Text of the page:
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Magnesium


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34 replies to this topic

Poll: Magnesium (55 member(s) have cast votes)

Magnesium

  1. yes (51 votes [92.73%])

    Percentage of vote: 92.73%

  2. no (4 votes [7.27%])

    Percentage of vote: 7.27%

Vote

#31 OneScrewLoose

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Posted 02 January 2010 - 01:00 PM

Magnesium is best taken at night on an empty stomach,



Because?


High absorption for lack of calcium and the sleep benefits are nice.

#32 Michael

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Posted 02 January 2010 - 04:02 PM

All:

why should [Mg] be included? Magnesium is best taken at night on an empty stomach [because of "High absorption for lack of calcium and the sleep benefits are nice"] and this would probably be taken with meals.

Actually, the effect of calcium on Mg absorption is almost negligible, except at extremely high dose:

Most human studies of effects of dietary calcium on magnesium absorption have shown no effect (Fine et al., 1991a; Hardwick et al., 1991; Spencer et al., 1978b), but one has reported decreased magnesium absorption rates (Greger et al., 1981). Perfusion of the jejunum of normal subjects with 0 to 800 mg (0 to 20 mmol) calcium had no effect on magnesium absorption (Brannan et al., 1976). Increased calcium intake did not affect magnesium balance when as much as 2,000 mg (50 mmol)/day of calcium was given to adult men (Spencer et al., 1978b, 1994), or when an additional 1,000 mg (25 mmol)/day of calcium was given to adolescents (Andon et al., 1996). Magnesium intake ranging from 241 to 826 mg (10 to 34.4 mmol)/day did not alter calcium balance at either 241 mg (10 mmol) or 812 mg (20.3 mmol)/day of calcium (Spencer et al., 1994). However, intakes of calcium in excess of 2,600 mg (65 mmol)/day have been reported to decrease magnesium balance (Greger et al., 1981; Seelig, 1993). Several studies have found that high sodium and calcium intake may result in increased renal magnesium excretion (Kesteloot and Joossens, 1990; Martinez et al., 1985; Quamme and Dirks, 1986), which may be secondary to the interrelationship of the proximal tubular reabsorption of filtered sodium, calcium, and magnesium (Quamme and Dirks, 1986). Overall, at the dietary levels recommended in this report, the interaction of magnesium with calcium is not of concern. (1)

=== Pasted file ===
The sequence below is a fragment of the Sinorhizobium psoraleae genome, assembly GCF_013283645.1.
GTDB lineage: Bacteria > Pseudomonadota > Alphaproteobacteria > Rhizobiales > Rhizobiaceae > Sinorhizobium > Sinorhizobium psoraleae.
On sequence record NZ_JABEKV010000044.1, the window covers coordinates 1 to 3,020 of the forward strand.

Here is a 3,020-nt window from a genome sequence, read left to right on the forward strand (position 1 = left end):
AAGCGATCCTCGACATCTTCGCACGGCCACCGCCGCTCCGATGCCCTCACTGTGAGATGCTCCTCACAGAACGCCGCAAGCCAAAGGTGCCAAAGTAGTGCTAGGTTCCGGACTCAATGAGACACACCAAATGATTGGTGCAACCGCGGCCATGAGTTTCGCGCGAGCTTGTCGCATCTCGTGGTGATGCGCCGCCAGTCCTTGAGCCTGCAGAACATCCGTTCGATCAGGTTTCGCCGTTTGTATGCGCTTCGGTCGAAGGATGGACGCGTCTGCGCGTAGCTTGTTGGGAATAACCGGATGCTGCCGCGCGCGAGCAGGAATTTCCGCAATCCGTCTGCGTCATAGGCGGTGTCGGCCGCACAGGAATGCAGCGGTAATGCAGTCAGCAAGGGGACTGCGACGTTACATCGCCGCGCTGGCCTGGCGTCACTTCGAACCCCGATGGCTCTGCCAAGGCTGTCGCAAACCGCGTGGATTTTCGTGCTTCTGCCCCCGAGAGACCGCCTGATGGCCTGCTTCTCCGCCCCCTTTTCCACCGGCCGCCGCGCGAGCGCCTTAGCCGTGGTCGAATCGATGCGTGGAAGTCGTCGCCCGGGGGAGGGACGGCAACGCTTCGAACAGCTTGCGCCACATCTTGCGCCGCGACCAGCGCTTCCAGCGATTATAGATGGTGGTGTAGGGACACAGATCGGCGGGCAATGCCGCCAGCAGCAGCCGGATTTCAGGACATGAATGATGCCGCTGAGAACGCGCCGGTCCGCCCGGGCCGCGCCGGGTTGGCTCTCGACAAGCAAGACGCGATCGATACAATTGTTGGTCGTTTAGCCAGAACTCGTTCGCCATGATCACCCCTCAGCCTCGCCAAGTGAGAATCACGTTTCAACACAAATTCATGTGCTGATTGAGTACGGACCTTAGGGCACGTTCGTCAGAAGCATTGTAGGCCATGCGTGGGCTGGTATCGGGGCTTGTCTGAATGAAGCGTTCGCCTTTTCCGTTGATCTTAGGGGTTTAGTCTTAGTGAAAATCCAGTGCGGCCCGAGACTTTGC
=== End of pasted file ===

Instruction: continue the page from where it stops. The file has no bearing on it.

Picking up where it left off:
Besides, a good portion of this market probably already knows about the benefits of supplementing magnesium, so it's not necessary.

But that's no more or less true of almost everything you'd put in a basic multi.

The most [Mg glycinate] you could include in 2 pills, and still have room for everything else, is probably 50mg of [elemental Mg from] glycinate. There's just no point in that.

Now, on that, I agree -- esp as the published evidence actually suggests that glycinate's bioavailability is no better than any other form's.

-Michael
1. Standing Committee on the Scientific Evaluation of Dietary Reference Intakes, Food and Nutrition Board, Institute of Medicine. Dietary Reference Intakes for Calcium, Phosphorus, Magnesium, Vitamin D, and Fluoride. 1997; NATIONAL ACADEMY PRESS, Washington, D.C, Page 194 ("Nutrient-Nutrient Interactions.")

#33 sentrysnipe

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Posted 02 January 2010 - 11:43 PM

Yeah glycinate is H U G E. (edit) We can probably use a combo of lysinate and glycinate but it will still be large for a puny amount. An alternative is Citrate however with a diarrhea and increased aluminum absorption side effects that come with it.

Edited by sentrysnipe, 02 January 2010 - 11:49 PM.


#34 2525

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Posted 02 March 2010 - 04:21 PM

it is important the form in which the magnezium will be added.

the form has to be the closest to how it is found in nature, in nuts and other natural plants,
and the easiest for our bodies to absurb and use.

#35 shazam

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Posted 08 March 2010 - 11:06 PM

it is important the form in which the magnezium will be added.

the form has to be the closest to how it is found in nature, in nuts and other natural plants,
and the easiest for our bodies to absurb and use.


Welcome to the supplement forum. Those 2 are not really the same thing alot of the time.

Guys, I dunno... I sorta wanna stay away from citrate because of the aluminum absorption effects, but glycinate is pretty big... how about malate or something similar?

Might be a little more expensive than citrate, but it doesn't have the aluminum absoprtion, i don't think, and it also is pretty close to AACs like the other organic acid forms. You can always take an AAC seperately.

Edited by shazam, 08 March 2010 - 11:07 PM.





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